Universities Through the Looking Glass
May 31, 2012
A Roadmap for Higher Education Modernization in the MENA Region
MARSEILLE, May 31, 2012 - A new tool for measuring governance is helping universities in the Middle East and North Africa (MENA) develop reforms that will allow them to be more responsive to the needs of young people, and become the sources of knowledge and innovation that will drive future growth. The ‘University Governance Screening Card’ enables MENA universities to compare themselves with international standards, define their own unique set of goals and establish benchmarks to assess the progress in achieving them.
“In the wake of the global financial and economic crisis and the Arab Spring, young people in the Middle East and North Africa are demanding change,” says World Bank Senior Education Specialist Adriana Jaramillo, who led the team behind the screening card and subsequent report on its progress. “In particular they seek better opportunities to study and work, challenging universities and governments to improve their options for higher education.”
The report, Universities through the Looking Glass: Benchmarking University Governance to Enable Higher Education Modernization in MENA was prepared following the initial implementation, data analysis and validation of the screening card. The report discusses the conceptual framework within which the screening card was developed, the results of the tool’s implementation in 41 universities in four countries, Egypt, Morocco, West Bank and Gaza, and Tunisia, and preliminary recommendations for reform. The team has also prepared a new website with access to higher education indicators and innovative data visualization tools.
University governance has been a recent focus of tertiary education reform worldwide. It is particularly relevant in MENA given the region-wide demand for more responsive and accountable institutions. University governance addresses how universities and higher education systems define and implement their goals, manage their institutions, and monitor their achievements. There is a broad consensus on the role of governance in improving education quality. This is especially the case in MENA, where higher education representatives have expressed a specific need for a benchmarking tool.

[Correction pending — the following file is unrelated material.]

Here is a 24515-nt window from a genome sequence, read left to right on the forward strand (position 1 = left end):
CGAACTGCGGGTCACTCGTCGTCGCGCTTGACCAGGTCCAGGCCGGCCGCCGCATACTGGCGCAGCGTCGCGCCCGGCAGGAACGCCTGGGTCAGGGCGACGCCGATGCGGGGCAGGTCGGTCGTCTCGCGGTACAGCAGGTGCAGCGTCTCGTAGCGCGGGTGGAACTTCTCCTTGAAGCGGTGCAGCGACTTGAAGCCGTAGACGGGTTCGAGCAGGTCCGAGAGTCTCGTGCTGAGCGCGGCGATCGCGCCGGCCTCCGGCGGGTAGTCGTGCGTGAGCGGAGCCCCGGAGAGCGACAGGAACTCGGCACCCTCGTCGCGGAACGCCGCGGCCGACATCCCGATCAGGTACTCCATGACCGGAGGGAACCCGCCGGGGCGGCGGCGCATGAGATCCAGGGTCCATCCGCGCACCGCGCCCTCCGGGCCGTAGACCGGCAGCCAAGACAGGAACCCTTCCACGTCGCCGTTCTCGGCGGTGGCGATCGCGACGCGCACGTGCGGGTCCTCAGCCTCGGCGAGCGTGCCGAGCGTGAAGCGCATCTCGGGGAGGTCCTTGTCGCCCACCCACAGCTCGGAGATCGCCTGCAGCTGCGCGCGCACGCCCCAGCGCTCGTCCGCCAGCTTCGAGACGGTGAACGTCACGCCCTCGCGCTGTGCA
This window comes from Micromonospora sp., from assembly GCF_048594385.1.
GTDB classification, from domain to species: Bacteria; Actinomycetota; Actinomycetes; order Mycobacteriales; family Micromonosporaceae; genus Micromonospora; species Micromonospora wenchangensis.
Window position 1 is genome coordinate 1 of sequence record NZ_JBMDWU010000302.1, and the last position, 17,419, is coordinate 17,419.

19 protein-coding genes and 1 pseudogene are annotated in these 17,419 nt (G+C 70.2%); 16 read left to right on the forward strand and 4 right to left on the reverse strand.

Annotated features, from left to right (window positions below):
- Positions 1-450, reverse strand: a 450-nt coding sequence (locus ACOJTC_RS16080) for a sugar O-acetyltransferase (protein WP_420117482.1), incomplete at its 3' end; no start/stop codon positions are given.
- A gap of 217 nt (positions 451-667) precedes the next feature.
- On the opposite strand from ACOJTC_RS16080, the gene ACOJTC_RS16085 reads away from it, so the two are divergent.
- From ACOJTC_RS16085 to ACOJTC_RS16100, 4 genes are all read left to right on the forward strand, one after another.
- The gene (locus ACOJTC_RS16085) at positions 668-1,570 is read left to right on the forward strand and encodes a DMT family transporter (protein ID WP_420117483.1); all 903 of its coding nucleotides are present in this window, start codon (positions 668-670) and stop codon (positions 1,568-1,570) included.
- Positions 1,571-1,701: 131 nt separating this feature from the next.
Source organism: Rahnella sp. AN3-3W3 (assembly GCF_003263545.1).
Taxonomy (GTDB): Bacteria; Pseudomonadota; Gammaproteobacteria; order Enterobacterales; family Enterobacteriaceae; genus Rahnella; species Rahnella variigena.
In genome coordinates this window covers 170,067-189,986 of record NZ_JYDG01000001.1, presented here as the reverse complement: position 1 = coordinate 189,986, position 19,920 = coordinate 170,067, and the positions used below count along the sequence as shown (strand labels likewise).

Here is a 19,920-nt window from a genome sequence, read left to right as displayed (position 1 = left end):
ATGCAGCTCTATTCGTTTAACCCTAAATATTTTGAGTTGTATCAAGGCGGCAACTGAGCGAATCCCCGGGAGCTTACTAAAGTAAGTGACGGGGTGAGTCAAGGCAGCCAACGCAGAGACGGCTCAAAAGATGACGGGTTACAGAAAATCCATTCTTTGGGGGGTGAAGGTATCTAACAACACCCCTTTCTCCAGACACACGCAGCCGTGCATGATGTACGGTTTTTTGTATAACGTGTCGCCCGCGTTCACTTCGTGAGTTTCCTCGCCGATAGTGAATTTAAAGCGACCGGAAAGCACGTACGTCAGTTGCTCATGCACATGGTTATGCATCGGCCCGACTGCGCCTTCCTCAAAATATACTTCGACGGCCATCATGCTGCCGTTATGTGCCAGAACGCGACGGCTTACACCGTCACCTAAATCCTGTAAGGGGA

In response to this call, the World Bank, in partnership with the Marseille Center for Mediterranean Integration, developed the screening card derived from a series of good practice assessment tools used in OECD countries. The tool acknowledges that there is no single model of “good governance” and that the context within which universities operate determine their best practice. Following the first phase of implementation discussed in the report, the groundbreaking screening card is now being implemented in three additional countries, Algeria, Iraq, and Lebanon, and universities from across the world have expressed an interest in joining the program.
“This report is evidence of how much can be achieved by creating networks of institutions trying to answer the same questions, even if from different perspectives,” says Mourad Ezzine, World Bank MENA Education Sector Manager. “Universities that are willing to learn from each other will help them become the institutions that both young people and the region need to grow and prosper.”
The World Bank and CMI will host a launch of the report on May 31st with videoconference connections in Marseille, Washington, Rabat, Jerusalem, Cairo, Tunis, Algiers, Gaza, Paris and Beirut.